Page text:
By Erin Sherbert
By Erin Sherbert
By Leif Haven
By Erin Sherbert
By Chris Roberts
By Kate Conger
By Brian Rinker
By Rachel Swan
I think I'm beginning to understand the 1649 meaning: Does the Census Bureau compile stats on how many cities are trying to become "sucka free" using investigative muckrakers, like A.C. Thompson, who wrongly swat Sunshine activists ("Gadfly Gallery," Nov. 15)?
Does the Bureau track reporters who claim one thing, then do another? Is there an epidemic of journalists reserving unto themselves exclusive use of our public-records Sunshine Ordinance to monitor City Hall, but who never use the tool?
Does the Bureau compile stats about stories that went unreported in mainstream- and alternative-media outlets until ordinary citizen-reporter activists uncovered public documents City Hall political cattle obstruct from public view, documents professional journalists could no longer ignore?
Maybe the Bureau tracks how many journalists and politicians misuse "gadfly" whenever they're annoyed, forgetting the 1649 meaning: "one who irritates another" is entangled with the word gad, which in 1225, 225 years earlier, meant a rod to drive cattle.
I've a right to prod loose any document describing what city government is doing. Communities are based on compromise, presupposing disagreement. Just because we may disagree doesn't permit Thompson to unilaterally dictate which Sunshine requests are arcane, or which are germane.
Had Thompson bothered asking, here's my quote: "Mislabeling as 'gadflies' those with whom you disagree isn't investigative reporting; it's yellow journalism designed to distort."
Patrick Monette-Shaw San Francisco
O.G. gadfly: The role of gadfly is an honorable and ancient one, at least in democracies that protect critical and otherwise irritating speech. The term "gadfly" as a political metaphor was first used by Plato in the speech he put in the mouth of Socrates, defending himself against banishment or capital punishment in the Apology:
"And now, Athenians, I am not going to argue for my own sake, as you may think, but for yours, that you may not sin against the God by condemning me, who am his gift to you. I am the gadfly of the Athenian people, given to them by God, and they will never have another, if they kill me. For if you kill me you will not easily find a successor to me, who, if I may use such a ludicrous figure of speech, am a sort of gadfly, given to the state by God; and the state is a great and noble steed who is tardy in his motions owing to his very size, and requires to be stirred into life. I am that gadfly which God has attached to the state, and all day long and in all places am always fastening upon you, arousing and persuading and reproaching you. You will not easily find another like me, and therefore I would advise you to spare me."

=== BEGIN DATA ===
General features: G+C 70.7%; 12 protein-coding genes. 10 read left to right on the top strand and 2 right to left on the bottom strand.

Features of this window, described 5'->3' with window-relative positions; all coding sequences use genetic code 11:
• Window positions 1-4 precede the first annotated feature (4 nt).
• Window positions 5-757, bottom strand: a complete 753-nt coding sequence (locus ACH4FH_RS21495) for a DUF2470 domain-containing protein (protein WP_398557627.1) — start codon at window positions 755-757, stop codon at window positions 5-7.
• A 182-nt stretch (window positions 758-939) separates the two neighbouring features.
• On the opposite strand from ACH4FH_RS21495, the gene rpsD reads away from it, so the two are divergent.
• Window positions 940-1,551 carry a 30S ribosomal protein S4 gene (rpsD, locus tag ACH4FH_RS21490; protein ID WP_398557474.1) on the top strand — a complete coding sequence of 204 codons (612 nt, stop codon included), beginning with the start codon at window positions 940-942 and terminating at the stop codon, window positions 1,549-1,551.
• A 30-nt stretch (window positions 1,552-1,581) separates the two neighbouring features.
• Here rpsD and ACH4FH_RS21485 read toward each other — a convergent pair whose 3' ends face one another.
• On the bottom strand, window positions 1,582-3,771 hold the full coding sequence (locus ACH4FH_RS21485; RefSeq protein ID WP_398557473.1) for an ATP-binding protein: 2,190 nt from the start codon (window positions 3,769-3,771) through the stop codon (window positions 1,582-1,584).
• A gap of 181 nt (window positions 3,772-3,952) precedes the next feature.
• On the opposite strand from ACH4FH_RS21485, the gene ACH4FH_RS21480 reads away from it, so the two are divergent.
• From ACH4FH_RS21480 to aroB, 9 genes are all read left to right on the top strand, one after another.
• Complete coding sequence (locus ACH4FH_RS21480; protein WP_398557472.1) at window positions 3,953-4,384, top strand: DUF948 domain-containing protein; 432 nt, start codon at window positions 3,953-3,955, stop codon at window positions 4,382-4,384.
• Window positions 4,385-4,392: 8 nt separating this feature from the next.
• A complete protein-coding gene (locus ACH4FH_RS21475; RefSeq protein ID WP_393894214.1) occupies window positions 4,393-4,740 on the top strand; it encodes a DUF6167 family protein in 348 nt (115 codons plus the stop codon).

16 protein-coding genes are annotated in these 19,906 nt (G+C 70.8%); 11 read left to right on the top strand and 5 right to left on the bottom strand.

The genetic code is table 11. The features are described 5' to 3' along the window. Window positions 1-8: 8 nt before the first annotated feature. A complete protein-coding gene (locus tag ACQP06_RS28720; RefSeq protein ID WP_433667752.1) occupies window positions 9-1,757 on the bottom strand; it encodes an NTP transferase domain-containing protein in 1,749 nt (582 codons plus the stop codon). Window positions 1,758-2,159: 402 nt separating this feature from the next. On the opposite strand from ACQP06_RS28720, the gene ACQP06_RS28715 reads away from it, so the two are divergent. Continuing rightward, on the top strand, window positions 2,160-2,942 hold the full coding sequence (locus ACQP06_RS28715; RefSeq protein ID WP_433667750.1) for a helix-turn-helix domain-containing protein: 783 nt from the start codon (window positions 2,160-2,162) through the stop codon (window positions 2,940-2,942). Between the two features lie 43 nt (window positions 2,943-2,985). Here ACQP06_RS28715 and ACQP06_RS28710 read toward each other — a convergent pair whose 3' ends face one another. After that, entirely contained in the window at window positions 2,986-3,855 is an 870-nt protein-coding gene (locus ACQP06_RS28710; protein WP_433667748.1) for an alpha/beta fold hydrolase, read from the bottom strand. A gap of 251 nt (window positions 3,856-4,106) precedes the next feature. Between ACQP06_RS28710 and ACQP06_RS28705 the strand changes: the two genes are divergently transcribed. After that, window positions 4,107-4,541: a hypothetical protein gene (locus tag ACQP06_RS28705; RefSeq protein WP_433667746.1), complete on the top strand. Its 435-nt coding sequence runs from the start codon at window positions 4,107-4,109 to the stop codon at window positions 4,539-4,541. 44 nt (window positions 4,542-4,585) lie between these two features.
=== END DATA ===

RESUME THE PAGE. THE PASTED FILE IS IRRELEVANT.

Of course, the Athenians did not spare him. But the word survives as a reminder of the principle that those buzzing around and stinging the great beast of power need not have a grand agenda or a sheaf of solutions in order to be worth hearing out. Even when it may be hard to see what is constructive in their criticism, gadflies are central to the ecology of government by the people.
Backstage drama: Chloe Veltman's review of Hamlet: Blood in the Brain takes the writer, Naomi Iizuka, and my theater to task for our work inspired by [the original] Hamlet. I respect Ms. Veltman's opinion; it is the right and responsibility of a critic to call them as she/he sees them. But I offer a task to Ms. Veltman in understanding the initiative that has given birth to our Hamlet and several other community-based new works projects. What Ms. Veltman either neglected to include in her assessment of our New Works/New Communities Initiative, or didn't actually research before writing her review, is how the play is just one, albeit very important, aspect of our community engagement process, which is at the heart of our initiative.
This process has brought people, who otherwise do not see their lives and history reflected in the arts, into a process of creating a work that responds truthfully to their stories. We brought two young gifted writers into the process, acting in this production and bringing their unique teaching skills to our theater's educational constituencies. The list of what this process has entailed and the effect it has had on individuals and organizations is too long to acknowledge here, and that list continues to grow as we play the production to sold-out houses. Audiences from Orinda and beyond have come to the Mission District to witness a new work in San Francisco's oldest alternative-arts space. And two theaters, Cal Shakes and Intersection for the Arts/Campo Santo, came together to engage, create, learn, and grow our theatrical community.
Take my productions to task; review as you see fit. But do not take on our organizational initiatives without understanding them. It is irresponsible journalism. It demeans the passion of my staff and that of Intersection, as well as the countless community members who have seen their lives affected by this unique and important process.
Artistic Director, California Shakespeare Theater